Monday, 18 August 2014


For a few minutes towards the beginning of Lucy, you might start asking some questions. Like, as Scarlett Johansson's helpless heroine is drawn into a trap that will result in her unwillingly smuggling a pouch of drugs inside her guts, why does director Luc Besson keep cutting away to shots of gazelles being stalked by leopards? I mean, the parallels are obvious, but really, why? What motivates a director to do something like that? What's the point?

Ninety minutes later you'll piss yourself at the thought that you ever questioned something so insignificant, because as Lucy barrels towards its brain-liquifying climax, the last thing you should be doing is asking questions. Besson requires you to let go of the armrests of your comfy cinema seat and allow yourself to be sucked into the maddest final act in mainstream cinema this summer, and if it doesn't make a jot of sense then you're not really entering into the spirit of things.
Don't worry about it. It's all fine.

As the unfortunate student who finds herself miraculously accessing the previously dormant 90% of her brainpower after the aforementioned narcotics leak into her system, Johansson gets her money's worth out of her Under The Skin performance. She becomes a stone cold killer, blowing away gangsters and trashing cars in Paris streets with the same emotionless demeanour with which she cruised Glasgow in Jonathan Glazer's equally crackers (but for different reasons) sci-fi horror. It's actually a bit of a shame she couldn't have been allowed to have more fun with the role, because it really is completely fucking ludicrous.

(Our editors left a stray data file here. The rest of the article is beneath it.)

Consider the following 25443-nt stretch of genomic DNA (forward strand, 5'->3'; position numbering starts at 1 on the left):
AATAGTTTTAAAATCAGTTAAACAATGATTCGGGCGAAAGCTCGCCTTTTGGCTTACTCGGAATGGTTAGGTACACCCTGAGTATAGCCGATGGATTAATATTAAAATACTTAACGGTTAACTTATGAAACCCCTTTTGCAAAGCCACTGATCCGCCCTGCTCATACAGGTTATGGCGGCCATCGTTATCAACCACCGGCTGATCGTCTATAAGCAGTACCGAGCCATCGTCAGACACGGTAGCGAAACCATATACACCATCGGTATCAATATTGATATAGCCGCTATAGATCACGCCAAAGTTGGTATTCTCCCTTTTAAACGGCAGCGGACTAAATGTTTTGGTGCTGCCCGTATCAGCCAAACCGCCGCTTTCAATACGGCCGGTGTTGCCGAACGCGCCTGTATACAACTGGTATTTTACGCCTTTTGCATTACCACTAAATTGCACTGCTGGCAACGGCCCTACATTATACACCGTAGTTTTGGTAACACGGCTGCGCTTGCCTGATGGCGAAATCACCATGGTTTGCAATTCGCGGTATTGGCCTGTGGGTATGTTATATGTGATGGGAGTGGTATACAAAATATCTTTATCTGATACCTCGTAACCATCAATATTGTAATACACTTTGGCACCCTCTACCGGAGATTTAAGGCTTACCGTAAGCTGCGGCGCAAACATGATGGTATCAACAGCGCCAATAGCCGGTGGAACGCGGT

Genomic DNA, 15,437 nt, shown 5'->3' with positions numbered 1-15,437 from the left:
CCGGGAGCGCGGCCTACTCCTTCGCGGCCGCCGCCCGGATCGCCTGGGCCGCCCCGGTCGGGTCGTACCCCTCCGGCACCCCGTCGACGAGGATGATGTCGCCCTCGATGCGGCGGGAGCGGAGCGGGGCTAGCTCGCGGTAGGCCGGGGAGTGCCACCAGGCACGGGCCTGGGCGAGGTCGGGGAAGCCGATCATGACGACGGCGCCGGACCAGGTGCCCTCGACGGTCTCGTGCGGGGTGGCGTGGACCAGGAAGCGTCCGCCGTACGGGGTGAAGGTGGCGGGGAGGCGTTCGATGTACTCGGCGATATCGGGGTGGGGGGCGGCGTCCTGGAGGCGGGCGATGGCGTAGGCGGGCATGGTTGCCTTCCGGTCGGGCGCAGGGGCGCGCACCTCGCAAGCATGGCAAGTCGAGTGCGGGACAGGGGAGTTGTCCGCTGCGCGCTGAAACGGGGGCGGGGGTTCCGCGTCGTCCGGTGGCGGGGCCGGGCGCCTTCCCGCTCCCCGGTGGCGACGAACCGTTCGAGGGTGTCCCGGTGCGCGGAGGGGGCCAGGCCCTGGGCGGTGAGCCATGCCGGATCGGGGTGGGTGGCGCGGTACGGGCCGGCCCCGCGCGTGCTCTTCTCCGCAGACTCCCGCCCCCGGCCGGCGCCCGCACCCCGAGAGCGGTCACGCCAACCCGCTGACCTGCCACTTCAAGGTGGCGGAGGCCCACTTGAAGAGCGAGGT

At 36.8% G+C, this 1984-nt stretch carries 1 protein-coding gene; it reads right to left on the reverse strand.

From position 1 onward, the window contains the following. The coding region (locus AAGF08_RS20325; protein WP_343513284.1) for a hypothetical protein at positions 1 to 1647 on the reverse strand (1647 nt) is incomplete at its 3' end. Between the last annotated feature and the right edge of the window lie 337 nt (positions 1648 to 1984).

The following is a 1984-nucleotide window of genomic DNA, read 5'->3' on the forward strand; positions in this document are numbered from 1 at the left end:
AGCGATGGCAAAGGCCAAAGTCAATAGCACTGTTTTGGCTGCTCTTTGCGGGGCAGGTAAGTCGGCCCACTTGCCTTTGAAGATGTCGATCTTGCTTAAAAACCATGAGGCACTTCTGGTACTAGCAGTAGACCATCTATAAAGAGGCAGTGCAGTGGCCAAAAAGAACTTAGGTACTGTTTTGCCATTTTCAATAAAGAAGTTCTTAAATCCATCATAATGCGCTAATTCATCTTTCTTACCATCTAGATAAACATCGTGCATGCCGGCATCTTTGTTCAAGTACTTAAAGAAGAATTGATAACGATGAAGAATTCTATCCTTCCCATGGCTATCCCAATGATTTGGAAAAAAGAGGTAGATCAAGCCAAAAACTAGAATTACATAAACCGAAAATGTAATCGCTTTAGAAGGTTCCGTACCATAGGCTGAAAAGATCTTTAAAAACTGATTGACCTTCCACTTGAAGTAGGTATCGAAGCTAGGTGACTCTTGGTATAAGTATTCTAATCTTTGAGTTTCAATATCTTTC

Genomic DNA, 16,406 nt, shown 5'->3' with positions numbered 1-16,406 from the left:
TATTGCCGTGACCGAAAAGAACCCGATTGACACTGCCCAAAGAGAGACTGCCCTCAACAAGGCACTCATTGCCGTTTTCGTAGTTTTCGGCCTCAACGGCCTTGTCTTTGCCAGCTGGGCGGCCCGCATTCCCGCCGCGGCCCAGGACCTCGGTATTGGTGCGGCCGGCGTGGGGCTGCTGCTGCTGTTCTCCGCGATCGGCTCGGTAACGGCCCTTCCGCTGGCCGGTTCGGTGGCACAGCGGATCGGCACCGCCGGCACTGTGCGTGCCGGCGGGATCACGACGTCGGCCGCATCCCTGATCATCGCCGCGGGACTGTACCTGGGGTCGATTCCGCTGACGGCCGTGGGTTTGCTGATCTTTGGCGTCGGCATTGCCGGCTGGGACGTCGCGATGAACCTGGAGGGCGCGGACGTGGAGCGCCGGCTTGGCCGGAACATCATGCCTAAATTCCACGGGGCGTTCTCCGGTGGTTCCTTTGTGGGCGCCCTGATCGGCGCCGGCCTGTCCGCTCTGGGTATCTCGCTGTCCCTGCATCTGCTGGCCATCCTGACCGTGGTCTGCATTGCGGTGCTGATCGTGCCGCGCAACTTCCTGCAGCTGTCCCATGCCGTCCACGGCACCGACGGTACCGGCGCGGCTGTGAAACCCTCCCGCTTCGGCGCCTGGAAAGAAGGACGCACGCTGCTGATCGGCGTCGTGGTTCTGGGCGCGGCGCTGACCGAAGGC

As her powers increase exponentially, she goes from ex-drug mule to X-Man, then all of the X-Men in one, then she's Neo from The Matrix, no hang on Bradley Cooper in Limitless, erm Arnold Rimmer in that episode of Red Dwarf where he downloads a genius into his mind and operates two computers at once wait a minute now she's Akira's Tetsuo no I mean Dave Bowman at the end of 2001 no now she's God and even Morgan Freeman can't get his head round it. And to think you actually gave a shit about those wildlife cutaways.
"Sorry, can you... can you start again? I lost you
when you grew an extra hand for some reason."

Considering all the madness on display, Lucy is occasionally a little po-faced, and it suffers from the invincibility of its heroine; where's the threat against someone who can manipulate space and time without getting a hair out of place? And considering her powers are apparently limitless, Lucy often fails to do the bleeding obvious simply because it's not convenient for the plot at that point. Still, by the time you get to the space-spunk and the dinosaurs it's absolutely futile to argue with what you're seeing. You're better off just devoting what's left of your mental capacity to soaking up the bonkers and praying they never make Lucy Reloaded.

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